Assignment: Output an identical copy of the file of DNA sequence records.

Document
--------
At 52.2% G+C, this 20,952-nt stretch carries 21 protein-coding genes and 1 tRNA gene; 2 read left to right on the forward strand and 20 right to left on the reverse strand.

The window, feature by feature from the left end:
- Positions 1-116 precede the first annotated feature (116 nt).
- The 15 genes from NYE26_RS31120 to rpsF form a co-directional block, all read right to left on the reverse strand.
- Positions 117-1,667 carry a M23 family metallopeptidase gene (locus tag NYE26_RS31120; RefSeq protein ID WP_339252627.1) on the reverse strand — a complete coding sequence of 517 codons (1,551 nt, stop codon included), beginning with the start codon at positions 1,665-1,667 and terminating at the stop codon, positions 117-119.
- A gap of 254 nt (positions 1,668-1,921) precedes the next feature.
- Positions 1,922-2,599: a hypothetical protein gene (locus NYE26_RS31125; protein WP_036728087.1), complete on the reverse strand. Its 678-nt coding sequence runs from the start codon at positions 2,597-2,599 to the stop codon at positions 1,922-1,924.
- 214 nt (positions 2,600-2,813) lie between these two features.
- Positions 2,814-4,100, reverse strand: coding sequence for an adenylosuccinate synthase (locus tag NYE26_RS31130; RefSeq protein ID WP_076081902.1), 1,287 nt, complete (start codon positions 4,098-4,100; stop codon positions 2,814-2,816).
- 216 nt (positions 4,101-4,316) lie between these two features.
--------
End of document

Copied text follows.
At 52.2% G+C, this 20,952-nt stretch carries 21 protein-coding genes and 1 tRNA gene; 2 read left to right on the forward strand and 20 right to left on the reverse strand.

The window, feature by feature from the left end:
- Positions 1-116 precede the first annotated feature (116 nt).
- The 15 genes from NYE26_RS31120 to rpsF form a co-directional block, all read right to left on the reverse strand.
- Positions 117-1,667 carry a M23 family metallopeptidase gene (locus tag NYE26_RS31120; RefSeq protein ID WP_339252627.1) on the reverse strand — a complete coding sequence of 517 codons (1,551 nt, stop codon included), beginning with the start codon at positions 1,665-1,667 and terminating at the stop codon, positions 117-119.
- A gap of 254 nt (positions 1,668-1,921) precedes the next feature.
- Positions 1,922-2,599: a hypothetical protein gene (locus NYE26_RS31125; protein WP_036728087.1), complete on the reverse strand. Its 678-nt coding sequence runs from the start codon at positions 2,597-2,599 to the stop codon at positions 1,922-1,924.
- 214 nt (positions 2,600-2,813) lie between these two features.
- Positions 2,814-4,100, reverse strand: coding sequence for an adenylosuccinate synthase (locus tag NYE26_RS31130; RefSeq protein ID WP_076081902.1), 1,287 nt, complete (start codon positions 4,098-4,100; stop codon positions 2,814-2,816).
- 216 nt (positions 4,101-4,316) lie between these two features.